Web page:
They are all---but one---driven by ego and by ideas about what they should want and be, ideas that are for the most part second-hand, which means, that they are all the products of convention not self-invention. They are phony in the way real people are phony. They don't think for themselves. They say what they've been taught they're supposed to say, given the roles in life they've adopted for themselves. Graham's character talks as if she's aware of how she's limited by her background and upbringing, but it's all rote awareness. Women like her are supposed to disparage their own conventionality even as they cling to it.
Consequently, all of the characters are controlled by their appetites and emotions.
The one character who has any heart, the one character who thinks and who feels---in an active way. She reaches out to touch the world. The others wait for it to touch them. She thinks before she leaps. The others don't start thinking until they are in free fall, and then it's only to ask themselves, What the fuck?---the one character who cares about herself as person with a soul to worry about, is Dawson's schoolteacher, Maria.
Maria is the film's heroine. Its tragic heroine. Because she is the only character with a heart and a conscience, she can't drift in and out of love. She is having a hard time getting over her divorce, she is determined not to make the same mistake twice, and she is responsible. She and Tommy should fall in love and live happily ever after. They have a lot in common. They want the same things out of life. Tommy's a bit of a jerk, but he has enough self-awareness to know that about himself and not like it, and you can see how being with Maria could change him for the better. But he's careless and she's too careful and without meaning to, Maria keeps hurting his feelings because she's too busy protecting her own.
Maria's part of the story ends unhappily, although not unhopefully, because she is the only character who has a real future. The others are going to go on exactly as they've been. If we were to meet them 10 years down the line, their lives would look pretty much as they did at the beginning of Sidewalks of New York. They won't have changed or grown.
Whatever happens to Maria, for good or ill, she will have lived through it.
Another reason I wish that Burns had left out the documentary scenes is that it puts too much emphasis on the themes of love and sex and how the two complicate and get in each other's way.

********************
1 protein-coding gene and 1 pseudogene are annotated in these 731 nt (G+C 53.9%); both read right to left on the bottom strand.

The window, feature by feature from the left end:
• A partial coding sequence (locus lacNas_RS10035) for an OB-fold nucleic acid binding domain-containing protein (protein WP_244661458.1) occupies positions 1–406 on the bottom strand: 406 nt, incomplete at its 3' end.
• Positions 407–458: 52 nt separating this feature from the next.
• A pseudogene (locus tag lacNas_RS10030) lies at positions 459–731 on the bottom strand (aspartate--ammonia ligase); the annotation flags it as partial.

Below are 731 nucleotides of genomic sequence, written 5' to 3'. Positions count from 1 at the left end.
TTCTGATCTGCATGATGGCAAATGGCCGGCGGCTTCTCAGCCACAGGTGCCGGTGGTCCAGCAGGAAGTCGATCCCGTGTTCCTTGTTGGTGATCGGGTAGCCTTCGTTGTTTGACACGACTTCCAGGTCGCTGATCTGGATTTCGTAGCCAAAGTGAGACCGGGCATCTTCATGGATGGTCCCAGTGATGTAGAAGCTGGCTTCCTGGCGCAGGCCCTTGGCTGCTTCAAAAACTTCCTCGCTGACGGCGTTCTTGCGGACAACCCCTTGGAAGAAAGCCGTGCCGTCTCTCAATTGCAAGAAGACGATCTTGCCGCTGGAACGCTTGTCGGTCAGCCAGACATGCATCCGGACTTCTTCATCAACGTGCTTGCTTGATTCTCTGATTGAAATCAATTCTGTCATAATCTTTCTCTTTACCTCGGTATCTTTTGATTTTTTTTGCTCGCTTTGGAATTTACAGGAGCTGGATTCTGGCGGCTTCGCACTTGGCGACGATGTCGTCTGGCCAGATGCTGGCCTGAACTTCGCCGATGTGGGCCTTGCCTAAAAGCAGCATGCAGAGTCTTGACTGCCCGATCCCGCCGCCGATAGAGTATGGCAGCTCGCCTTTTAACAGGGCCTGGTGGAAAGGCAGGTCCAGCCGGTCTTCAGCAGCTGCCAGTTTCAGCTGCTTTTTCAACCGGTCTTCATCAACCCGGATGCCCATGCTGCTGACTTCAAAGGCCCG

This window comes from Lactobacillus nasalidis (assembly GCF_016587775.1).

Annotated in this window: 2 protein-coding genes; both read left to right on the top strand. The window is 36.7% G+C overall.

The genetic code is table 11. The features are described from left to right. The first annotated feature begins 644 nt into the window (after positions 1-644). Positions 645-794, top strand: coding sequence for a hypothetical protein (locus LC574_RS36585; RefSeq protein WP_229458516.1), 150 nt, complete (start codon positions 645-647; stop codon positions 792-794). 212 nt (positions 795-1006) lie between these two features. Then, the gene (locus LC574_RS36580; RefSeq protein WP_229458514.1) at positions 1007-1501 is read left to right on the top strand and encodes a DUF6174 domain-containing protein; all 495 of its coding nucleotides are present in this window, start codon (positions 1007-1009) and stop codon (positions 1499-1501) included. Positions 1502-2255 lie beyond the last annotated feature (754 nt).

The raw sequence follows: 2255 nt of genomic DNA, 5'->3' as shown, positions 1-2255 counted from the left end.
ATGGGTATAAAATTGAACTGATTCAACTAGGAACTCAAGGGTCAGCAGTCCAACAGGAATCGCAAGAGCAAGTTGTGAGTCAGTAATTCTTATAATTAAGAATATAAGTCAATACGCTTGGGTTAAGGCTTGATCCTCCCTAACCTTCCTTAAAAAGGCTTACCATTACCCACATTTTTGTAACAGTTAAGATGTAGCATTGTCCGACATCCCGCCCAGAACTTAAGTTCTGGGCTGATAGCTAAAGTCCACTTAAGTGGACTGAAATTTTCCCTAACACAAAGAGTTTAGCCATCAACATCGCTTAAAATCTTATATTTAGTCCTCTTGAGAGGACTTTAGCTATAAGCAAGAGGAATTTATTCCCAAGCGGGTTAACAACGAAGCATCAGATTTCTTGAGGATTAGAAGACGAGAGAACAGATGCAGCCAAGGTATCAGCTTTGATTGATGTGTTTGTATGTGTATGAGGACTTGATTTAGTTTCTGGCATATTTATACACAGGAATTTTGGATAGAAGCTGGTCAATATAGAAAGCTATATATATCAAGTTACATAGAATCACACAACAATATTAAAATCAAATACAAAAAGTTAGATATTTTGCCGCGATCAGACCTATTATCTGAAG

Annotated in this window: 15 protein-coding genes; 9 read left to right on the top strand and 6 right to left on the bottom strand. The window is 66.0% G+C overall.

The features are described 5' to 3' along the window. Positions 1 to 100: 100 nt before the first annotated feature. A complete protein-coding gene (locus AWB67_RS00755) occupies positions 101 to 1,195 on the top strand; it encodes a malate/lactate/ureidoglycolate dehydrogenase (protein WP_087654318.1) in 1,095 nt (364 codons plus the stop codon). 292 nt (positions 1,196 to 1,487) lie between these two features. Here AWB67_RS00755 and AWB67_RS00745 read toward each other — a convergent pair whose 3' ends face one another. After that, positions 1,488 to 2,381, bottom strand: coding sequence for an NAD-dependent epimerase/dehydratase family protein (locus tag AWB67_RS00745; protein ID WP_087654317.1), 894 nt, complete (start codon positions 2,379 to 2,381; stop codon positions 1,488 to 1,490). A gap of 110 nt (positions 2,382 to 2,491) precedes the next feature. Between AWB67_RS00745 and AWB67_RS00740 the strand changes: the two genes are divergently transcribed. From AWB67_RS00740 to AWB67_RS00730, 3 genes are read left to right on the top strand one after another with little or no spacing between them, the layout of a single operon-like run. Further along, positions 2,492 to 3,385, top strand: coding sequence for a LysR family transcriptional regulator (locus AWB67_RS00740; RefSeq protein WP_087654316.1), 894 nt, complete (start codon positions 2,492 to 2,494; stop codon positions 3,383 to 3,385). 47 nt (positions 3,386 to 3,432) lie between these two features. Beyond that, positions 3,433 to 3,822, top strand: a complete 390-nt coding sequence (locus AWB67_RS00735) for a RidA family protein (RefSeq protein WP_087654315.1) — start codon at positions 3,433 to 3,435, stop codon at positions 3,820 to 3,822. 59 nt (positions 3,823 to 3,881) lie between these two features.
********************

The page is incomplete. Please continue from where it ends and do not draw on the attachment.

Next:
Burns really doesn't have anything interesting or original to tell us on that score.
The more important theme at work in Sidewalks of New York is what is happening on the sidewalks everywhere---how every day thousands of isolated strangers pass each other by without any thought or notion that they are all as Dickens says in A Christmas Carol
For the most part, we remain isolated strangers. But every now and then our lives collide with someone else's. Our problems become theirs, our mistakes turn into their problems. We bump into a person and knock them down, figuratively or literally, and that person bumps into someone else, who bumps into someone else, and all these lives topple into each other like dominos, and without our even knowing it we've knocked down someone a dozen miles away, someone we've never met and never will meet.
Griff's carelessness hurts his wife and Ashley, obviously, but it also affects Maria, because it pushes Annie into Tommy's path. Ben's carelessness hurt Maria, obviously, but it hurts Tommy because it pushes Maria into his path while making her incapable of falling in love with him. And Tommy's carelessness has a serious impact on the life of someone who isn't even born when the movie ends.
The characters in Sidewalks in New York talk a lot---too much---about love and sex.
But love and sex are not what the movie's about, in its best moments.
In its best moments, it's about taking care.
Sidewalks of New York. Written and directed by Edward Burns. Starring Rosario Dawson, Stanley Tucci, Heather Graham, Brittany Murphy, David Krumholtz, Edward Burns, and Dennis Farina. 2001.